I am not sure that the design test uses allocation data to test your design. The design test is a strong test for identification ("will I get a model with utilities for all levels of all attributes or will it crash?") but the actual standard errors depend on the actual utilities (the test assumes all utilities are zero) so that test is in this way an approximation from the start. In addition the design test assumes an aggregate logit model when we're usually running HB or latent class MNL instead, so again the test is an approximation to help us make decisions about our design.
If you really want to test your design to your situation you'll want to generate some realistic data for your design (and for each respondent if you want to run an HB model) and then analyze your generated data set on your design. Of course this is a lot of work and folks mostly don't want to do it.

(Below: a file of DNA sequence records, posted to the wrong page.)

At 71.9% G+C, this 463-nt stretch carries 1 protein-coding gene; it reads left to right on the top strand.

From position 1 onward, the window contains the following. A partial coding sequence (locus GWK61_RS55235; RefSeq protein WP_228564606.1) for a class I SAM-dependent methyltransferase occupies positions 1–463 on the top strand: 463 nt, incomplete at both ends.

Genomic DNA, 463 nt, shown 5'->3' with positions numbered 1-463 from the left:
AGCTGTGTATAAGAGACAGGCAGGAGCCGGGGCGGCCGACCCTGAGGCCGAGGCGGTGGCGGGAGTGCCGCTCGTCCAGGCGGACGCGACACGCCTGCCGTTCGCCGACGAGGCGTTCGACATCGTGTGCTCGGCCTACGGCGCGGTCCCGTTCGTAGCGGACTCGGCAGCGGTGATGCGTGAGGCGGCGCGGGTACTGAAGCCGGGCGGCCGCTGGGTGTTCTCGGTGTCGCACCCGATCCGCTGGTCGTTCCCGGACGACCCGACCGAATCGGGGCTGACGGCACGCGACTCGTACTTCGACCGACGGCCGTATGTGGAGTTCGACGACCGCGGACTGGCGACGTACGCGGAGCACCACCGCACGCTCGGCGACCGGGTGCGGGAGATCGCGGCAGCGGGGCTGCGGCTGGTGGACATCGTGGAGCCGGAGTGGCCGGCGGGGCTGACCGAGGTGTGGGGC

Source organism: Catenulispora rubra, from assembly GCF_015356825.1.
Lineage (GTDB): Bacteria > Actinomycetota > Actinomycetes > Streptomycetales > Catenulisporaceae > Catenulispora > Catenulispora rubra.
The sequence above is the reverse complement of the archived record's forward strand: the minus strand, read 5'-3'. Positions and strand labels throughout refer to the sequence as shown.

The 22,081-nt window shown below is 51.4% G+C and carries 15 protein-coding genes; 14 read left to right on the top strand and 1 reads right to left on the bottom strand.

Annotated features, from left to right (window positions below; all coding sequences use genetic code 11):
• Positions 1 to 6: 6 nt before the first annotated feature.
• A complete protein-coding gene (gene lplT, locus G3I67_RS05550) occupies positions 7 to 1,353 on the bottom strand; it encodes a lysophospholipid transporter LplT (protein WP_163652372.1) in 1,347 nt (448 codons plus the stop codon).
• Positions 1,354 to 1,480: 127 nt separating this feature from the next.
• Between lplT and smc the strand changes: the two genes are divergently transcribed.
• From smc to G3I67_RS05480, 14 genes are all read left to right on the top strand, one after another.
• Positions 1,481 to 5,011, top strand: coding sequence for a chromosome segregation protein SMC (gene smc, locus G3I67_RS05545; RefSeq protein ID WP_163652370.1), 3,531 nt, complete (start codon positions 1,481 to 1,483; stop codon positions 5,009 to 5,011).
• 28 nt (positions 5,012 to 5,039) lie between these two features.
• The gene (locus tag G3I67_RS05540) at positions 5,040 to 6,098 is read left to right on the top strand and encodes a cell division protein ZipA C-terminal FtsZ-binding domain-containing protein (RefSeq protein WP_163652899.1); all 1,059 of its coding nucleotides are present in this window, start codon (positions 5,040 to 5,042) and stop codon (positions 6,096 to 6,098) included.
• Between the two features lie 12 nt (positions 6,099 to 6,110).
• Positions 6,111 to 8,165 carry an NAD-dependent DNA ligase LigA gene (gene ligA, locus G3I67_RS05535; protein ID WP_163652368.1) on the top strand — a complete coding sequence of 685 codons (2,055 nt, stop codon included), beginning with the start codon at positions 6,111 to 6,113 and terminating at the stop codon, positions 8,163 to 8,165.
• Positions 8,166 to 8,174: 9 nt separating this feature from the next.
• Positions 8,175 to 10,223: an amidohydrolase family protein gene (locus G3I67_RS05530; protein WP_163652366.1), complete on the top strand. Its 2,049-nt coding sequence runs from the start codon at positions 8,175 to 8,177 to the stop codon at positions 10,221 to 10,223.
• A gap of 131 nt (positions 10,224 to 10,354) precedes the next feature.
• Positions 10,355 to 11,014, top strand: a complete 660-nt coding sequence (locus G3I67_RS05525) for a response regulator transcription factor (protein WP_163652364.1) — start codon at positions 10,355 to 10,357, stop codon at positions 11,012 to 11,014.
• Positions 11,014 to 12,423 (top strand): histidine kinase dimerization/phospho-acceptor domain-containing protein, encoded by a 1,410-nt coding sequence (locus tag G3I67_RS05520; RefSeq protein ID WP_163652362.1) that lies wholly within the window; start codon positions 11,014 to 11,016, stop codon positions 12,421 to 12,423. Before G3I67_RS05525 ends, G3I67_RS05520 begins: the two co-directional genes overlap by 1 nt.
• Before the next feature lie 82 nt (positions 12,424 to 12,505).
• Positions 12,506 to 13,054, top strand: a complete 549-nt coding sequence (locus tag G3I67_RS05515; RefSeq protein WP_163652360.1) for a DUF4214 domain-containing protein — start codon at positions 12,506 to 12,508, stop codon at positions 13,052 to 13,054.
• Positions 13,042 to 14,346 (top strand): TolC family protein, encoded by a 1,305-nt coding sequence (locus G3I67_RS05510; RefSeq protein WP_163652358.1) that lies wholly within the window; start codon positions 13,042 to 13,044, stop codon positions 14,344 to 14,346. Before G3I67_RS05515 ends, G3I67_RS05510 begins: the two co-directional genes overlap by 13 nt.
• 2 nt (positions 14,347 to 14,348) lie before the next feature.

Also, I'm not sure I'd say we get more learning from each screen with an allocation. While that MAY happen, what also happens is that the model with allocations has more response inconsistency, even within respondent. That means the utilities tend to be smaller with allocations than with single choices (see the paper by Chrzan and Alberg in the 2001 Sawtooth Software Conference Proceedings, particularly the small table on page 180).